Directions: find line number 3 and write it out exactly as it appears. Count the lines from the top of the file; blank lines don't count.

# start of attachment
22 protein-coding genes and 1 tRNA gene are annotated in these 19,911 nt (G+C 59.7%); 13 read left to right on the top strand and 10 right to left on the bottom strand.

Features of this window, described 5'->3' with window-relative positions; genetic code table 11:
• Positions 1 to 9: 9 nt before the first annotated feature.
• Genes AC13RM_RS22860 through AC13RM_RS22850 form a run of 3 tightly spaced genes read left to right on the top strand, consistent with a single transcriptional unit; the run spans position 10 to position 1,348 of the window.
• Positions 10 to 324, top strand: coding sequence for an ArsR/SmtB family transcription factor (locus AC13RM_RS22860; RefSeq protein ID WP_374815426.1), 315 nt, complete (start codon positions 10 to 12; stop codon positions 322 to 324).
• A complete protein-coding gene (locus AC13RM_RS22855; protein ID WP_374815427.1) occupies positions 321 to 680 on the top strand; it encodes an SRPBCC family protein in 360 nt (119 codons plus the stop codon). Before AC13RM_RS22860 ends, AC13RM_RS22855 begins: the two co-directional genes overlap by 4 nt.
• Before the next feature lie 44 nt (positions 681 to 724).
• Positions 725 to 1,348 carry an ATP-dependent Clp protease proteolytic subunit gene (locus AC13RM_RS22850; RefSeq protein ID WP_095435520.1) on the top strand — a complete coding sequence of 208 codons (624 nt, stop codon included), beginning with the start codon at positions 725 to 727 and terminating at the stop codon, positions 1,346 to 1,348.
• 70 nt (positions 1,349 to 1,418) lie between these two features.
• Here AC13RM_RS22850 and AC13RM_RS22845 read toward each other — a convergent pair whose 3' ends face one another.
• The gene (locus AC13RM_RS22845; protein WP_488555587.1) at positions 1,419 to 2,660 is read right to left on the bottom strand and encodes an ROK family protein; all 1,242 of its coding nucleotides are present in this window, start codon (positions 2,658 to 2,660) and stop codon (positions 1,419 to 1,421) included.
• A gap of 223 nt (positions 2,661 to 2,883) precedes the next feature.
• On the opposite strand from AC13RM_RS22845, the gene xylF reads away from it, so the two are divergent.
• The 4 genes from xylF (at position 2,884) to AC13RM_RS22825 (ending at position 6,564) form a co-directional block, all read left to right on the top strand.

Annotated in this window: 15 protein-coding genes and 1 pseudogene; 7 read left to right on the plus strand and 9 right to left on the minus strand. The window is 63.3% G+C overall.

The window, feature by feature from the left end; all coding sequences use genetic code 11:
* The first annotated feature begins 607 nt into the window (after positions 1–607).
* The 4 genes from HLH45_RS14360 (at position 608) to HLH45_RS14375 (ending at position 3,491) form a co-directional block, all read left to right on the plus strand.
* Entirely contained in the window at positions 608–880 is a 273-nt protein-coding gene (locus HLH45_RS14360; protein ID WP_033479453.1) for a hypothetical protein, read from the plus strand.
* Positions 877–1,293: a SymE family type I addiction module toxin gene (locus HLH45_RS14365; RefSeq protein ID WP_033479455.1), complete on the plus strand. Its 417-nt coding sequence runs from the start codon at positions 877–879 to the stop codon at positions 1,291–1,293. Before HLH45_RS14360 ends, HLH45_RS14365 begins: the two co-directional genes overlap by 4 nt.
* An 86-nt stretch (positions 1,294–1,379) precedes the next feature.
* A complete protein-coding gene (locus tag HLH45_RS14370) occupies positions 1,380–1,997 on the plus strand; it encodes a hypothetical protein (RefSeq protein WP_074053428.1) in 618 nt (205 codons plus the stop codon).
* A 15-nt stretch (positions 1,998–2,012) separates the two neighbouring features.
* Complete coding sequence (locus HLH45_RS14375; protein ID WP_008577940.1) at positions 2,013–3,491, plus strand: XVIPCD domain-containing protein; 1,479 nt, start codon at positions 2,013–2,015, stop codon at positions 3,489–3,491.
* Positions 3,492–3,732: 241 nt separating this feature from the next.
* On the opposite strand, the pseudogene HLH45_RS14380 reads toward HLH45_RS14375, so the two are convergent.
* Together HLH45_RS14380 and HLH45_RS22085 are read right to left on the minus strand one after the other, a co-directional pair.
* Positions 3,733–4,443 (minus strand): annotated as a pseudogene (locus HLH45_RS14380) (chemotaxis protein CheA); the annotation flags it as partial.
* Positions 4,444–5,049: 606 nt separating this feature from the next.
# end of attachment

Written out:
• Positions 1 to 9: 9 nt before the first annotated feature.